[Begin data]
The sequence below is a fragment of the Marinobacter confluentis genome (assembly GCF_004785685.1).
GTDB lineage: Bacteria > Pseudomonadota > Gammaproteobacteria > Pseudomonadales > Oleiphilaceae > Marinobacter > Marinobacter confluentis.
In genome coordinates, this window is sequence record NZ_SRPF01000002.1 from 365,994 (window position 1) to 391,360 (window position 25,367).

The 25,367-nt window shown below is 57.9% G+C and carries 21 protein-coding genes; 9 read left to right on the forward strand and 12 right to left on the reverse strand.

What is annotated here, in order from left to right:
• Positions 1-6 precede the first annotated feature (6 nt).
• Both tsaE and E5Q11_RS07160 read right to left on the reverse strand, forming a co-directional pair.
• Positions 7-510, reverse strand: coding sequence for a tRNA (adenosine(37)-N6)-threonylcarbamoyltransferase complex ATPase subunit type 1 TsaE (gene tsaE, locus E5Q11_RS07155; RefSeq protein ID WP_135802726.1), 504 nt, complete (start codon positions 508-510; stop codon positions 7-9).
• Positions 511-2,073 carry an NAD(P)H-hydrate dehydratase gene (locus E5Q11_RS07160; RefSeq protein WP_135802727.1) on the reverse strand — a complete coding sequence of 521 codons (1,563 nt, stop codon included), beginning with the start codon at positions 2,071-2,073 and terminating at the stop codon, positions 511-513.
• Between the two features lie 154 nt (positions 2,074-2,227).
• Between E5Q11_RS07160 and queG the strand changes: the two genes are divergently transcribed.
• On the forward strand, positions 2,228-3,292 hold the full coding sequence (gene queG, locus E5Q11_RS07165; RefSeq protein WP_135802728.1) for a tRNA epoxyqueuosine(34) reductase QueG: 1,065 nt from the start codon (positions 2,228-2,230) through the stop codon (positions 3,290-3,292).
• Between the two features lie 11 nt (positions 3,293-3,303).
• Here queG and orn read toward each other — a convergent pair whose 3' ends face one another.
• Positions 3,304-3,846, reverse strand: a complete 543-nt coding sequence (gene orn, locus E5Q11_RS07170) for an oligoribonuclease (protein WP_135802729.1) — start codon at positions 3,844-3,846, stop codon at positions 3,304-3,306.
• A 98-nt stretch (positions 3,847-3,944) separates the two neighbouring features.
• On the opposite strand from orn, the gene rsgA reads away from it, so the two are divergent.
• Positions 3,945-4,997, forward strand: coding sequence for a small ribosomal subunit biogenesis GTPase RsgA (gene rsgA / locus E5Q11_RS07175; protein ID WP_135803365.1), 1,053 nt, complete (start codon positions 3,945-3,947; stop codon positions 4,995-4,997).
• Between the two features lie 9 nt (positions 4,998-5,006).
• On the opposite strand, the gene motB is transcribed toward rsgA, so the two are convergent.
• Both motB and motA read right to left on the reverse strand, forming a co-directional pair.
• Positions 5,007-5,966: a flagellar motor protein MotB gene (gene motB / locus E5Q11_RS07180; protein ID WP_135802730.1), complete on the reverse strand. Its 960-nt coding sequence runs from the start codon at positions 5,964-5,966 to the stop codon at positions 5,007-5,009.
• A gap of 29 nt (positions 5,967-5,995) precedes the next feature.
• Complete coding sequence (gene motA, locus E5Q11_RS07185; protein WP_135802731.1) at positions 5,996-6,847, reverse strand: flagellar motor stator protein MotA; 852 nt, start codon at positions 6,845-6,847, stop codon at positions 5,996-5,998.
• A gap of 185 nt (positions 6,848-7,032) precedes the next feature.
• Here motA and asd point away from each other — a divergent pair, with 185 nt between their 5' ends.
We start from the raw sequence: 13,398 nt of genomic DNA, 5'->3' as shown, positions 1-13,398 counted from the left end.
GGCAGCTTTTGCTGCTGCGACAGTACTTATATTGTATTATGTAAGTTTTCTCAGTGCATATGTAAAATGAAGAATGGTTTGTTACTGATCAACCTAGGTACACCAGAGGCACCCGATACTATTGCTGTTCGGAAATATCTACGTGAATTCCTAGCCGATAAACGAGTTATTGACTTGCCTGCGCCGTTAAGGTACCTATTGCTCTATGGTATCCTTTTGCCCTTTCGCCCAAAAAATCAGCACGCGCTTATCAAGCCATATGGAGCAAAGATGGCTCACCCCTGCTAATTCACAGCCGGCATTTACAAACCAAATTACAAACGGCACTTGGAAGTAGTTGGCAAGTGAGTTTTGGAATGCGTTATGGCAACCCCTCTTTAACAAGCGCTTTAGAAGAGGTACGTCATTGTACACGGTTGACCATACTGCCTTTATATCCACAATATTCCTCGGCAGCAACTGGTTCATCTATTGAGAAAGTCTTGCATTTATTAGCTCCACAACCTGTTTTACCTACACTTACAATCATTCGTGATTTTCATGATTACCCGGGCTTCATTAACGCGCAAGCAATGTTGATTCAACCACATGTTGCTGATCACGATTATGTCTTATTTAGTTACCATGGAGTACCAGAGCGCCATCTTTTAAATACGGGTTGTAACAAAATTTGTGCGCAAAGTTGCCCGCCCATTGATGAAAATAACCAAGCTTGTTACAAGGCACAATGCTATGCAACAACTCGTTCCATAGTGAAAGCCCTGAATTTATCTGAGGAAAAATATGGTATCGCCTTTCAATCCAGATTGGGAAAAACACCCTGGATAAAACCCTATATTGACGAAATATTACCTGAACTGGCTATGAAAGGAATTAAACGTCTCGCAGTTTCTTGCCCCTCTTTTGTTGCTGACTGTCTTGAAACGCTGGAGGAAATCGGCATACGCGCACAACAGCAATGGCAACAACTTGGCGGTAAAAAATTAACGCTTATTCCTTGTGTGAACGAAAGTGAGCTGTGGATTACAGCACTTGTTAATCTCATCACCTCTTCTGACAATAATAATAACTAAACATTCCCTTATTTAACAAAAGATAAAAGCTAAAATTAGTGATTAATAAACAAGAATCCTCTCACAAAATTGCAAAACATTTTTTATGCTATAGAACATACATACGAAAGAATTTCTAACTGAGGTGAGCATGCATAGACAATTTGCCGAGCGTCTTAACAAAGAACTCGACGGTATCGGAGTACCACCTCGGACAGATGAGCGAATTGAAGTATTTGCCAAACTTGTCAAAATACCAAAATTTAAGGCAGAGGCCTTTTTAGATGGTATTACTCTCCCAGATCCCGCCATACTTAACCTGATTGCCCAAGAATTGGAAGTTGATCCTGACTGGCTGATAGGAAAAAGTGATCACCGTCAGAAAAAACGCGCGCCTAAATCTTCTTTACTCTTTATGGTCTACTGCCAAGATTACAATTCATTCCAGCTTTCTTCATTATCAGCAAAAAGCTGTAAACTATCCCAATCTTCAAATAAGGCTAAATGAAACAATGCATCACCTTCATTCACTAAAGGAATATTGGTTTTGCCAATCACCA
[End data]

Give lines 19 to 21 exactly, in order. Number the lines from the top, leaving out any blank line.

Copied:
• Between the two features lie 9 nt (positions 4,998-5,006).
• On the opposite strand, the gene motB is transcribed toward rsgA, so the two are convergent.
• Both motB and motA read right to left on the reverse strand, forming a co-directional pair.